Black Lives Matter Protest in North Conway

I was so very proud of the town I live in yesterday. New Hampshire is not a state known for its diversity. In the 2010 census we were 94% white. The few African-Americans who live in our town tend to stand out. Yesterday there was a protest in town for Black Lives Matter.

I’ve sat in a restaurant and listened to a local use the word ni**er in casual conversation. There are a lot of racists around. I didn’t move here to “get away” from certain people, as I’ve also heard in conversation; I moved here for the beauty of the mountains, smaller population, being able to swim in lakes and rivers, and a general better life for my kids. Long Island had gotten too expensive for us and too crowded. Unfortunately, that move came with a lack of diversity.

I didn’t know what to expect. Online it said about 200 people responded that they were attending. I got there early and by 2:45 there weren’t many cars in sight for the protest at 3:30. Well, if there were just a few of us, that was okay too.

On the end about 500 people showed up.

We stood along Main Street – Route 16 – and held signs and waved at cars going by. Many honked in support and more than a few were local trucking companies. I only heard one negative yell to all we were doing during my time standing there. My one fear had been it bringing out the local racists. I know there are plenty of them. Yesterday, though, it seemed we had them outnumbered in this mostly-white small-town in northern New Hampshire.

Yes, I was pleasantly surprised. For once my cautious optimism proved correct. There may be a lot of racists up here. Is it more than anywhere else? I don’t know. However, the good people are standing up to be counted and letting our voices be heard. It wasn’t just the 500 or so demonstrators that came out; it was all of the cars that honked in support going by.

The woman I was standing next to wondered what it would feel like to be a black person and to see this. There were a few at the protest, but I saw people driving by in cars and I can only try to describe their faces. I think they were pleasantly shocked seeing this large crown in a small town out here protesting. Some of them might have been locals driving by who didn’t expect to see this many people. They waved and smiled as they went by. One girl made up a quick sign and while her friend drove, she stood out of the sunroof in the car with it and drove by several times, horn honking. Some were likely tourists who were shocked to see 500 people in the small town with signs that said things like NO JUSTICE, NO PEACE.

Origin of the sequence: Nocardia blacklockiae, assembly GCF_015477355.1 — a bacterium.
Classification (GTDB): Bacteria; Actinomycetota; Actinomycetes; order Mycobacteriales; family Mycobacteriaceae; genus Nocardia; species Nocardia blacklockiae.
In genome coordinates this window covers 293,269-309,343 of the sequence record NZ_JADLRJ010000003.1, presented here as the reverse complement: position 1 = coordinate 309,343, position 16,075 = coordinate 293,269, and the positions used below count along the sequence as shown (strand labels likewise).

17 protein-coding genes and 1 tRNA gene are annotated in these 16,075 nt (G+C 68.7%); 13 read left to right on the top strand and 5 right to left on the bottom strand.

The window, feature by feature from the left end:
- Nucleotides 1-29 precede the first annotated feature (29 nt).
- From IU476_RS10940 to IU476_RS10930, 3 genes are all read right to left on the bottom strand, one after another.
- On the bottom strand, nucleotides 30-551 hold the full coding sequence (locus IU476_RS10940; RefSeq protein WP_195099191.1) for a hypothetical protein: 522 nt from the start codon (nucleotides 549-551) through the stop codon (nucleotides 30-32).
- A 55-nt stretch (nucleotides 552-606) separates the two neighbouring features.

In the end there was peace. The police weren’t even around for it. At one point I heard a siren and thought “here they come” but it was an ambulance on their way to the hospital (the ambulance was not blocked despite what some people have reported. I was there – I saw it.) After about an hour of waving signs, we listened to a couple of guys play some music and then had 8:43 of silence for the time the police officer had his knee on George Floyd’s neck. That’s a long time.

I didn’t have a sign but I wore my NO H8 short and hat. I even met our family doctor at the protest (my gaiter slipped while I was holding up my phone for the photo – don’t bug me about that). I had wanted my grand-daughter to go but my daughter wouldn’t let me bring her. My son decided not to go – I think more because of being out with so many people when he is immunocompromised.

But my town made proud yesterday, in more ways than I expected. If a small, mostly-white New Hampshire town can do this, so can many other places.



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